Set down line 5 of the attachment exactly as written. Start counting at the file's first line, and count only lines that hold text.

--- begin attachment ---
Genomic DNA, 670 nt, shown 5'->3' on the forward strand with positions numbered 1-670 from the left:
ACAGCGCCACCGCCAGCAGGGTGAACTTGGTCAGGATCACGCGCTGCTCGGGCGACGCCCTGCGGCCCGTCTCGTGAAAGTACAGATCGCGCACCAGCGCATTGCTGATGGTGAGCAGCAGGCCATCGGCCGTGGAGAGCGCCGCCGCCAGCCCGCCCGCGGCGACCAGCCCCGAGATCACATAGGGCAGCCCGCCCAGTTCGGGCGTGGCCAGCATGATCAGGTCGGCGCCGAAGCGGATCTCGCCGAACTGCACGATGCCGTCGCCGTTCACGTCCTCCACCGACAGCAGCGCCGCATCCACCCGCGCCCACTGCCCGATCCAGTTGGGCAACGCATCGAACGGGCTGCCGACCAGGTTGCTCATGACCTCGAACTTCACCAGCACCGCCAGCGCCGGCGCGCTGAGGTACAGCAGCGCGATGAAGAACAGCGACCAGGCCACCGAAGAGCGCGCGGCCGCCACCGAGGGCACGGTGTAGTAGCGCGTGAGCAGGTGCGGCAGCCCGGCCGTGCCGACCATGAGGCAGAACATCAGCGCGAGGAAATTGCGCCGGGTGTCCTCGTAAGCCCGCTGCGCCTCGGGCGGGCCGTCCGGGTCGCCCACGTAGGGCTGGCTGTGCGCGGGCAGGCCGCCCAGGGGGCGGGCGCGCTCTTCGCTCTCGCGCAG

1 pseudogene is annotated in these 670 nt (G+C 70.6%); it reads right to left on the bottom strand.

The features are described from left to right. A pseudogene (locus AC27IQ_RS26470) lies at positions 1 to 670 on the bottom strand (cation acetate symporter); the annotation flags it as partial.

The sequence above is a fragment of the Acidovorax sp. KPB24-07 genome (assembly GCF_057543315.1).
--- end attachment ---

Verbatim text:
The sequence above is a fragment of the Acidovorax sp. KPB24-07 genome (assembly GCF_057543315.1).